A Senate committee Thursday approved a wide-ranging plan that would scale back the role of the Florida Department of Health, close the state’s tuberculosis hospital and block mandatory septic-tank inspections, reports Jim Saunders of the News Service of Florida.
The plan, however, stops short of a House bill that calls for transferring public health responsibilities — and thousands of jobs — from the department to counties.
Senate Health Regulation Chairman Rene Garcia, a Hialeah Republican who is sponsoring the Senate version, said the controversial House proposal is “worth exploring.” He said he and House sponsor Matt Hudson, R-Naples, are trying to reach a compromise on the issue.
Both bills are part of a three-year effort by lawmakers to more narrowly focus the Department of Health. The Senate bill (SB 1824) calls for revamping the missions of the state surgeon general and the department, reducing the emphasis on issues such as preventive care.
For instance, the bill would eliminate part of state law that directs the surgeon general to “serve as the leading voice on wellness and disease prevention efforts, including the promotion of healthful lifestyles, immunization practices (and) health literacy.”
Similarly, it would eliminate part of state law that says the mission of the public-health system is to “foster the conditions in which people can be healthy, by assessing state and community health needs and priorities through data collection, epidemiological studies and community participation (and) by developing comprehensive public health policies and objectives aimed at improving the health status of people in the state.”
Garcia said he thinks the department needs to focus on core issues such as pandemics, disease outbreaks, communicable diseases and environmental health. He said the department’s mission is to protect the health and well being of Floridians.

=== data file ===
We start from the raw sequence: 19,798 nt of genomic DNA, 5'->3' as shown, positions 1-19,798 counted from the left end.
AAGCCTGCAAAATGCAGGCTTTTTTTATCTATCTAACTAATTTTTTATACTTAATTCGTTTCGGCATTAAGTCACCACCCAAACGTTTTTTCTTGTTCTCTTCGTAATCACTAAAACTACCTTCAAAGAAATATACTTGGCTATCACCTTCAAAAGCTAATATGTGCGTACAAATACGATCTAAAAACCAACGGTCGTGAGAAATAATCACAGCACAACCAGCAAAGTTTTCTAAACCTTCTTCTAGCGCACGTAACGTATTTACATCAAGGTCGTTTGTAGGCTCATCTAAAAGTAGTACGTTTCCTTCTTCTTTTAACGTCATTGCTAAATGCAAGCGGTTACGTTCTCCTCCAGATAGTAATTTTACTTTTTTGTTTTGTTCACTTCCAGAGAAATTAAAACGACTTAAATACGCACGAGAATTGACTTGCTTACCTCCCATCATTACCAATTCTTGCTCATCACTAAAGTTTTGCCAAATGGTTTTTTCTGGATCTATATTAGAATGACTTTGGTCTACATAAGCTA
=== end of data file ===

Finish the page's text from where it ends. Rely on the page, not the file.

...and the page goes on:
But public-health advocates have long argued that the department should be involved in preventive programs. Chris Nuland, a lobbyist for the Florida Public Health Association, said the Senate bill is less “draconian” than the House version but that his group still has a fundamental disagreement about the approach.
“The bill makes no improvements in public health,” Richard Polangin, health care coordinator for the Florida Public Interest Research Group, said in a prepared statement. “Although the Senate bill is not as bad as the House bill, the Legislature should not pass either bill because both weaken public health.”
Department spokeswoman Ryan Wiggins said the DOH supports the Senate bill over the House version because it more closely reflects a reorganization plan that the agency released last year.
The 106-page Senate bill, which was unanimously approved by the Health Regulation Committee, would delve into numerous parts of the department, eliminating some programs and reducing administrative divisions. A Senate staff analysis said the financial impact of the changes has not been determined.
One of the most-visible changes calls for shutting down the A.G. Holley state tuberculosis hospital in Palm Beach County, a long-discussed idea that also is included in the House bill. Hospital critics argue that the facility serves relatively few patients, who could be treated at non-state hospitals elsewhere.
The Senate bill calls for the department to develop a plan to contract for treatment of tuberculosis patients at other facilities. The change would take effect Jan. 1.
On another high-profile issue, the bill would repeal a statewide septic-tank inspection program that lawmakers approved in 2010. The Department of Health administers the program, which has not taken effect and is highly controversial in rural areas.
Other parts of the Senate bill, however, would affect programs that are not as visible to the public. For example, it would eliminate the Florida Center for Universal Research to Eradicate Disease (FLCURED), a program that former Senate President Jim King helped create to coordinate biomedical research in the state.